Connecticut Employers – Get Ready for the 680th Hour or Violate the Law
If you’re a Connecticut employer subject to the new Paid Sick Leave Law, the time to begin doling out paid sick time is at hand. An eligible employee is entitled to begin using sick time after his or her 680th hour on the job since January 1, 2012. For many full-time employees, the 680th hour will occur around April 30, 2012. If you’ve been waiting until the proverbial 11th hour to learn about your responsibilities under the law, now is the time. Here are the CliffsNotes:
- You are subject to the law if you employed 50 or more total employees during any calendar quarter of last year. For example, if you employed 40 employees last January, laid off 10 in February, and hired 20 new employees in March, you are subject to the law. Also, if you employed 40 people, and 20 quit during the quarter and 10 more were hired, you are covered. Not covered this year? Next January 1, look back to 2012 and do the same analysis.
- Even if you are a covered employer, not all of your employees are entitled to sick leave. The law covers “service workers,” which includes food service, health care, and other workers who are paid hourly and are non-exempt under the Fair Labor Standards Act. The statute provides a complete list. However, merely comparing your job title to the job title offered under the statute (or not) is not a sufficient investigation. You must check the actual job duties performed against the job duties described in the federal Bureau of Labor Statistics’ system, which the Connecticut statute uses to define the jobs it lists.
- Unlike usage, accrual began on January 1, 2012. Accrual occurs at a rate of one hour of sick time for every 40 hours worked, up to 40 hours of sick time per calendar year.
- An employee can use sick time after he or she has worked 680 hours for the employer since January 1, 2012. This is a one-time requirement. However, an employee is not entitled to use accrued paid sick leave if he or she did not work for you an average of 10 or more hours per week in the last calendar quarter.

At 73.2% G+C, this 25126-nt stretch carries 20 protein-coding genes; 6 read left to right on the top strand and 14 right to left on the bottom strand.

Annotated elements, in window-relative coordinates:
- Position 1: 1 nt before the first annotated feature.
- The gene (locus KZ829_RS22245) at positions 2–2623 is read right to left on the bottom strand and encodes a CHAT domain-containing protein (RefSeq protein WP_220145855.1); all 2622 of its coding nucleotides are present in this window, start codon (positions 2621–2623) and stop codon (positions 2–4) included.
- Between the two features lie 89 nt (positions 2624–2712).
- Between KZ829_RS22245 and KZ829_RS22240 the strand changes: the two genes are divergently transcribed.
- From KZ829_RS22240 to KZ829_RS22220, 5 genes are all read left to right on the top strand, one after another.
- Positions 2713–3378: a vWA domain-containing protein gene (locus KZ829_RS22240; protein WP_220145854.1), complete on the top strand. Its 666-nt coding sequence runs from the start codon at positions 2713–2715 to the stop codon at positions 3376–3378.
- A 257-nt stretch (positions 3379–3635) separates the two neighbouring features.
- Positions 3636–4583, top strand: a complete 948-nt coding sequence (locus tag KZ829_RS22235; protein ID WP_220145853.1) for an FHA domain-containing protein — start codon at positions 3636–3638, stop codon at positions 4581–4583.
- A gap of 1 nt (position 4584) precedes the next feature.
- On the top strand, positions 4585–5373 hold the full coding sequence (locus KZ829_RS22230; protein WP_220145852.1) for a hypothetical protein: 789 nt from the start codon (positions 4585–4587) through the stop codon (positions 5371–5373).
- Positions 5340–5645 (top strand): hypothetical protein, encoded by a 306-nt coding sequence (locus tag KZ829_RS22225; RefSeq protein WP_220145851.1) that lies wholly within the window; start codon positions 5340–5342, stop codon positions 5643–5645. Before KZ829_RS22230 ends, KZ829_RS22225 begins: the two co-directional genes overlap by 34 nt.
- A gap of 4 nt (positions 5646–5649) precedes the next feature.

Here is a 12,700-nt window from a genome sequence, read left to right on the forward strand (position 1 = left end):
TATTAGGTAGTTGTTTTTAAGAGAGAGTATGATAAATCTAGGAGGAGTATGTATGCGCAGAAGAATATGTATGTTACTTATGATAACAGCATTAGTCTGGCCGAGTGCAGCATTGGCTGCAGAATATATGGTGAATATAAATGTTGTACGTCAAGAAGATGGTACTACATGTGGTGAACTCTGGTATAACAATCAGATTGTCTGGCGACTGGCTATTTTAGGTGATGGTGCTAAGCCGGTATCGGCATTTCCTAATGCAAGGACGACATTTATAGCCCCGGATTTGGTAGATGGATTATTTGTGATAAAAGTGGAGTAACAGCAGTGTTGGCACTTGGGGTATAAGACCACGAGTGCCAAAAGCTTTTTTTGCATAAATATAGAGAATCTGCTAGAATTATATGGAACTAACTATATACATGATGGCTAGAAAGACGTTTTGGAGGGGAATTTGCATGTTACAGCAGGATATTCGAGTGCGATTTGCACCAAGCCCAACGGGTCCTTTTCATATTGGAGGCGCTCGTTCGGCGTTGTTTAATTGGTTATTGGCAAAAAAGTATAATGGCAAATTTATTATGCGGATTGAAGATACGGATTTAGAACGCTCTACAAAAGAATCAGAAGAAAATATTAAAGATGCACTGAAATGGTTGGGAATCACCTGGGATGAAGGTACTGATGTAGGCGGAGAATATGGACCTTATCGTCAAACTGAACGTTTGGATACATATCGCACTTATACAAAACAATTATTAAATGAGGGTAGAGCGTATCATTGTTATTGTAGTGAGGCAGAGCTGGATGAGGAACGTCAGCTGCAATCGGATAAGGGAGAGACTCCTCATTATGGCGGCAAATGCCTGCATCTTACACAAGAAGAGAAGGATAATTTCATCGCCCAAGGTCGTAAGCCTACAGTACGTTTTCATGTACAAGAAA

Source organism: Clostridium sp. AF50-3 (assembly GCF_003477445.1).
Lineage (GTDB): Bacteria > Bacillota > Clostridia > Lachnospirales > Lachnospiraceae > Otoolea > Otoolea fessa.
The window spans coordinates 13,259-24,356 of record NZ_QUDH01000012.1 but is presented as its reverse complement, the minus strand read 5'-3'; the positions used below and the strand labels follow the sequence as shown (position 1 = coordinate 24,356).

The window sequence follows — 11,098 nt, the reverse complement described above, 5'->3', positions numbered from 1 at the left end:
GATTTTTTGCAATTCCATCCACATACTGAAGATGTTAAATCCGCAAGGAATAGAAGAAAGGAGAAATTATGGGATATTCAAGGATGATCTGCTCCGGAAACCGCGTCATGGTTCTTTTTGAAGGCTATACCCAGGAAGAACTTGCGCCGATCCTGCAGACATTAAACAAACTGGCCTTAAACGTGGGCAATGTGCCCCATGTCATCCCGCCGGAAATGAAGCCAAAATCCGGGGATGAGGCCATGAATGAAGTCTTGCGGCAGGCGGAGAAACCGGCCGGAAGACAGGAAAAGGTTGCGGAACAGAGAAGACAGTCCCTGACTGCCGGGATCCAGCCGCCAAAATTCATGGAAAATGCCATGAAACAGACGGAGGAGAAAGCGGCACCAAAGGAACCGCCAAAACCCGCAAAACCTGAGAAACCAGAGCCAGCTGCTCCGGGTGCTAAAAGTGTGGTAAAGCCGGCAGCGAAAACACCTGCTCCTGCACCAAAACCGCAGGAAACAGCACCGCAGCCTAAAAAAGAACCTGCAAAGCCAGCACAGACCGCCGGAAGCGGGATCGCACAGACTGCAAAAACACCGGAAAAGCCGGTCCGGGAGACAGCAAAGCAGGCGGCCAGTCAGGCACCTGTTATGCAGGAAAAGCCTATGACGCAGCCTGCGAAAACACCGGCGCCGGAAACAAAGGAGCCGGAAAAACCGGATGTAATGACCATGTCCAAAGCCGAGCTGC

- The employee can use paid sick leave for a child’s, a spouse’s, or his or her own mental or physical illness, injury, health condition, medical diagnosis, or preventative medical care. Sick time can also be used for a variety of circumstances related to family violence or sexual assaults, including family relocation or court appearances.
- An employer can require up to seven days advance notice, but only where the need to use leave is foreseeable. If it is not foreseeable, the employer may require notice as soon as practicable. An employer may not request documentation (such as a doctor’s note) unless the leave is used on three or more consecutive days. This provision effectively requires the employer to assume the employee is being truthful, but nothing prohibits the employer from disciplining or firing an employee for lying about the use of sick leave. But, be careful – the law prohibits retaliation against employees for using sick leave, so your justified discipline could put you under the microscope if it is misconstrued as retaliation for using leave.
- Employees are allowed to carry over up to 40 hours of unused accrued sick time until the following year, but the employee is not entitled to use more than 40 hours of sick time in a year.
- Covered employers must notify their service workers of certain rights contained in the Paid Sick Leave Law at the time of hiring. The most practical notification method is to place a poster in a conspicuous place accessible to service workers. If you choose this method, you must post both English and Spanish versions of the poster. This poster should have gone up by January 1, 2012!
If you would like more information on the Connecticut Paid Sick Leave Law, including the full-text of the statute, the poster in both English and Spanish, a guide to the law from the Connecticut Department of Labor, and our articles providing comprehensive analysis of the law, click here.
Brody and Associates regularly advises management on complying with the latest state and federal employment laws. If we can be of assistance in this area, please contact us at email@example.com or 203.965.0560.